Some available solutions for oil-free air actually use an oil-injected unit with banks of filters but this cannot be 100% guaranteed to be free of oil. If your process cannot have any oil in contact with the product, then an oil-free compressor is the only way to ensure that there is no chance of product contamination by oil. In simple terms, an oil-free compressor guarantees that no oil or grease can enter the compression area of the compressor. The method of compression will be similar in nature, but the oil-free compressor is designed to use alternative methods of sealing to ensure that oil cannot enter the compression space.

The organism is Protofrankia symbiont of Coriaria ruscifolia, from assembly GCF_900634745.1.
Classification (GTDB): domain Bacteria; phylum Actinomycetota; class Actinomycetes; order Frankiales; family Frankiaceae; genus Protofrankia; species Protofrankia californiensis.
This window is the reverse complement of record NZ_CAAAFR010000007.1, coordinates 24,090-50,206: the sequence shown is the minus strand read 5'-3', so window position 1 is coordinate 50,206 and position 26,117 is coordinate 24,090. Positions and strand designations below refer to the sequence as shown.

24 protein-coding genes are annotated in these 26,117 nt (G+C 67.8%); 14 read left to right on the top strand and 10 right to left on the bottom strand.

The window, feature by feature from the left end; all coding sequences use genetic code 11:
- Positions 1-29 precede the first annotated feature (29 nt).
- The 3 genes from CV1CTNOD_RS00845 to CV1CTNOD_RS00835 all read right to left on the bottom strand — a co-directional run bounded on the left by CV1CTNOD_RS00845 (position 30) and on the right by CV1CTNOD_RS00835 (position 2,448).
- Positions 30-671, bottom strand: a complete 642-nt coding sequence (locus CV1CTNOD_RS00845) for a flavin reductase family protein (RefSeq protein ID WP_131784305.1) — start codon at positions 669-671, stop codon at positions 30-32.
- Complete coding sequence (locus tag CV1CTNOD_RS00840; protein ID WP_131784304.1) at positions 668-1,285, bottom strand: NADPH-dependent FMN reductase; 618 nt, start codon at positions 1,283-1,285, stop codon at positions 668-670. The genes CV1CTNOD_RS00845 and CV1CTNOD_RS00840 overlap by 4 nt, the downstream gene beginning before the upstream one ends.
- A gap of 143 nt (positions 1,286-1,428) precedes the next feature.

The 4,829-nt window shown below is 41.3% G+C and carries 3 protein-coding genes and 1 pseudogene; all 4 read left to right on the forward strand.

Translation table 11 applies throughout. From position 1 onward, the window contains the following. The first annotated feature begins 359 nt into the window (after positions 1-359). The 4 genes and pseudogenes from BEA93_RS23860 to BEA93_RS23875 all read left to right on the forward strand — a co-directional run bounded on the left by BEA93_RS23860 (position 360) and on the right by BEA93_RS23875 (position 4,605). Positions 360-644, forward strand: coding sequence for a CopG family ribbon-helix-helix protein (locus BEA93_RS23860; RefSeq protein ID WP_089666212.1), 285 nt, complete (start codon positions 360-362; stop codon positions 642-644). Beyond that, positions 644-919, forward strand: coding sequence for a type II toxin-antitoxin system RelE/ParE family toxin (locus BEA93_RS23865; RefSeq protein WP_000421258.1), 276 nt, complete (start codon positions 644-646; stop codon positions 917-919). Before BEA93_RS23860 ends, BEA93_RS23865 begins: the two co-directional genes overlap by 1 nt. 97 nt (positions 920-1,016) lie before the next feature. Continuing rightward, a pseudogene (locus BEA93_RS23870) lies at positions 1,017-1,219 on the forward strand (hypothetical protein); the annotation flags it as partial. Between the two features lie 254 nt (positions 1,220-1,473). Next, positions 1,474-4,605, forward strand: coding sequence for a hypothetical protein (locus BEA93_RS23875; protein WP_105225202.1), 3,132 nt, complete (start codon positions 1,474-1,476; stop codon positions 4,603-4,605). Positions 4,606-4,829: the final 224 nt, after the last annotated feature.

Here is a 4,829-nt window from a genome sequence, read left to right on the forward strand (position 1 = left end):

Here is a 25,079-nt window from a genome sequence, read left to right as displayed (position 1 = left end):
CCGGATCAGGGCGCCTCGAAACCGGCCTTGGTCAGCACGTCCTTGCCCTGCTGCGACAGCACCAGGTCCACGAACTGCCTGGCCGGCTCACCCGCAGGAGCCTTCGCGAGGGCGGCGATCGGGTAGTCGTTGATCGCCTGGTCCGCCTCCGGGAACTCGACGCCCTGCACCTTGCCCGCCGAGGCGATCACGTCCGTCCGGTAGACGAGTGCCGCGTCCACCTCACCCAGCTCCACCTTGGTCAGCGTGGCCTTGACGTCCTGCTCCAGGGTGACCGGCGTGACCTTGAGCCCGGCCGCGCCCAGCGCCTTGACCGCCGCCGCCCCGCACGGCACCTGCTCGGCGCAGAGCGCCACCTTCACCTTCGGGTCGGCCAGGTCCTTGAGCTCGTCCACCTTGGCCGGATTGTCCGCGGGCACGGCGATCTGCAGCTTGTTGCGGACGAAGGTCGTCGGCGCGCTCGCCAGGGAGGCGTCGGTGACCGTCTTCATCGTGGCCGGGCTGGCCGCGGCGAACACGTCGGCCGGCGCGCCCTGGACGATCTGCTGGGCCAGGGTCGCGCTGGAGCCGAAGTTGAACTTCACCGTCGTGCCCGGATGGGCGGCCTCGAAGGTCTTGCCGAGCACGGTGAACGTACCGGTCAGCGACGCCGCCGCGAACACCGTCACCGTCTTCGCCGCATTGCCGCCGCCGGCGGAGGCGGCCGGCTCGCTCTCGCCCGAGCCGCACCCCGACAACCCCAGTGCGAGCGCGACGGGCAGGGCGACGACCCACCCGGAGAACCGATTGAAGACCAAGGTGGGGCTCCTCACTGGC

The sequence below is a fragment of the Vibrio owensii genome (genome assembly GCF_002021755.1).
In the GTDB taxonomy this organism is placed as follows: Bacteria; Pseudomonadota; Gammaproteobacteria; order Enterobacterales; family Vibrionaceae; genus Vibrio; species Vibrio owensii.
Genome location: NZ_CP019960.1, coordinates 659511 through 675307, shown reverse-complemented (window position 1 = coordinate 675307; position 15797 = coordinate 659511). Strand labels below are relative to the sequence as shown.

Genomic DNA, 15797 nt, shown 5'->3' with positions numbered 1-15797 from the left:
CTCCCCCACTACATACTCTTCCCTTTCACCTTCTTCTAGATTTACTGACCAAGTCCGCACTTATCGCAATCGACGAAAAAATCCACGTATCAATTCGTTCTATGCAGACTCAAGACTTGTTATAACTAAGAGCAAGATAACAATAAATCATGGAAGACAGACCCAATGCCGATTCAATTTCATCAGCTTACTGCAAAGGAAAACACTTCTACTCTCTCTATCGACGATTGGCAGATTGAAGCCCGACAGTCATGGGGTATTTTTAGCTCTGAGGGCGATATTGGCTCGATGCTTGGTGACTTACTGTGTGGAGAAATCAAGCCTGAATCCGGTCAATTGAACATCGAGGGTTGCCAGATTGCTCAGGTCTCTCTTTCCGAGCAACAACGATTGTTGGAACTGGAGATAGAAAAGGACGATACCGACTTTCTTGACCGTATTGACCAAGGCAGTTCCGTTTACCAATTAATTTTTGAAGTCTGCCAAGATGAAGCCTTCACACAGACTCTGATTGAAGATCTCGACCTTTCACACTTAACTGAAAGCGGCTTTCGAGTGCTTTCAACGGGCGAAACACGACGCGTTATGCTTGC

In terms of cost, oil-free compressors are more expensive in the first place, but their running costs are usually lower in terms of consumables and, of course, there is no risk of product contamination. Atlas Copco was the pioneer in Oil-Free compressor technology and was also the first of the major compressor manufacturers to meet the Class 0 ISO 8573.1 standard, which guarantees Oil-Free air.


Fixed Speed Compressors vs. Variable Speed Driven Compressors